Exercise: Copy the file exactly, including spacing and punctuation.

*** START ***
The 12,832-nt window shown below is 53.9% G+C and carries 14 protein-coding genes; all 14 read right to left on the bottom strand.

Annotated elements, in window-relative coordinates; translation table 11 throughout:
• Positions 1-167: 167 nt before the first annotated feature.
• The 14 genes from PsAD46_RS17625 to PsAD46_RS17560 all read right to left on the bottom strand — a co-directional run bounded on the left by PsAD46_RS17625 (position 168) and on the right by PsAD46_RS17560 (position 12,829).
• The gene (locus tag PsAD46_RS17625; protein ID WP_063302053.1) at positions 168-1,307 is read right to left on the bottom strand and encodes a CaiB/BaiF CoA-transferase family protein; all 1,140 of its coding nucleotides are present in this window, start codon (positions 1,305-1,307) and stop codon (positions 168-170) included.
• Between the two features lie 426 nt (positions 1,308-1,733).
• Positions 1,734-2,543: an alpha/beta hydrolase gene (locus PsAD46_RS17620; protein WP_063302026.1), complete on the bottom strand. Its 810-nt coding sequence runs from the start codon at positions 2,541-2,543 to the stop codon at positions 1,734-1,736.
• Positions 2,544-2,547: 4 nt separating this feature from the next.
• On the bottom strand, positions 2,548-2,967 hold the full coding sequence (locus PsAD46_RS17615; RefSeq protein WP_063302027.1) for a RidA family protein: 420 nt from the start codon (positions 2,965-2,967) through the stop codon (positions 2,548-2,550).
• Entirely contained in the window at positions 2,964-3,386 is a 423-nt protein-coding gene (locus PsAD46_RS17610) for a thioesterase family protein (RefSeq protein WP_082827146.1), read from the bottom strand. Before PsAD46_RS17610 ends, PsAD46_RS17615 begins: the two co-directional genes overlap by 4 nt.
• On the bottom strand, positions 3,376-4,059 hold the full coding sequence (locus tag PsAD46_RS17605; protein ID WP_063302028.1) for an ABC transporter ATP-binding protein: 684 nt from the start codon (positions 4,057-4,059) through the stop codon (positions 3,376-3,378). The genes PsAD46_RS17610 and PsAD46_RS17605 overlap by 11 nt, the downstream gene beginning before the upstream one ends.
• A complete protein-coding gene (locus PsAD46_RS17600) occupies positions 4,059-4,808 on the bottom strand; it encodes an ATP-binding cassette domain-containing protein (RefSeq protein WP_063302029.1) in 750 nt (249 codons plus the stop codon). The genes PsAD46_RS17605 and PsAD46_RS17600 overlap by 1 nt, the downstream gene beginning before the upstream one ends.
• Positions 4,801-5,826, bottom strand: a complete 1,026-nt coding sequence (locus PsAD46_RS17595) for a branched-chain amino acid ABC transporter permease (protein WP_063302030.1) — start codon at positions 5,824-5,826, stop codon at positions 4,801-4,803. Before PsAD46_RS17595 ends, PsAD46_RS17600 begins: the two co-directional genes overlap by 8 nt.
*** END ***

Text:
The 12,832-nt window shown below is 53.9% G+C and carries 14 protein-coding genes; all 14 read right to left on the bottom strand.

Annotated elements, in window-relative coordinates; translation table 11 throughout:
• Positions 1-167: 167 nt before the first annotated feature.
• The 14 genes from PsAD46_RS17625 to PsAD46_RS17560 all read right to left on the bottom strand — a co-directional run bounded on the left by PsAD46_RS17625 (position 168) and on the right by PsAD46_RS17560 (position 12,829).
• The gene (locus tag PsAD46_RS17625; protein ID WP_063302053.1) at positions 168-1,307 is read right to left on the bottom strand and encodes a CaiB/BaiF CoA-transferase family protein; all 1,140 of its coding nucleotides are present in this window, start codon (positions 1,305-1,307) and stop codon (positions 168-170) included.
• Between the two features lie 426 nt (positions 1,308-1,733).
• Positions 1,734-2,543: an alpha/beta hydrolase gene (locus PsAD46_RS17620; protein WP_063302026.1), complete on the bottom strand. Its 810-nt coding sequence runs from the start codon at positions 2,541-2,543 to the stop codon at positions 1,734-1,736.
• Positions 2,544-2,547: 4 nt separating this feature from the next.
• On the bottom strand, positions 2,548-2,967 hold the full coding sequence (locus PsAD46_RS17615; RefSeq protein WP_063302027.1) for a RidA family protein: 420 nt from the start codon (positions 2,965-2,967) through the stop codon (positions 2,548-2,550).
• Entirely contained in the window at positions 2,964-3,386 is a 423-nt protein-coding gene (locus PsAD46_RS17610) for a thioesterase family protein (RefSeq protein WP_082827146.1), read from the bottom strand. Before PsAD46_RS17610 ends, PsAD46_RS17615 begins: the two co-directional genes overlap by 4 nt.
• On the bottom strand, positions 3,376-4,059 hold the full coding sequence (locus tag PsAD46_RS17605; protein ID WP_063302028.1) for an ABC transporter ATP-binding protein: 684 nt from the start codon (positions 4,057-4,059) through the stop codon (positions 3,376-3,378). The genes PsAD46_RS17610 and PsAD46_RS17605 overlap by 11 nt, the downstream gene beginning before the upstream one ends.
• A complete protein-coding gene (locus PsAD46_RS17600) occupies positions 4,059-4,808 on the bottom strand; it encodes an ATP-binding cassette domain-containing protein (RefSeq protein WP_063302029.1) in 750 nt (249 codons plus the stop codon). The genes PsAD46_RS17605 and PsAD46_RS17600 overlap by 1 nt, the downstream gene beginning before the upstream one ends.
• Positions 4,801-5,826, bottom strand: a complete 1,026-nt coding sequence (locus PsAD46_RS17595) for a branched-chain amino acid ABC transporter permease (protein WP_063302030.1) — start codon at positions 5,824-5,826, stop codon at positions 4,801-4,803. Before PsAD46_RS17595 ends, PsAD46_RS17600 begins: the two co-directional genes overlap by 8 nt.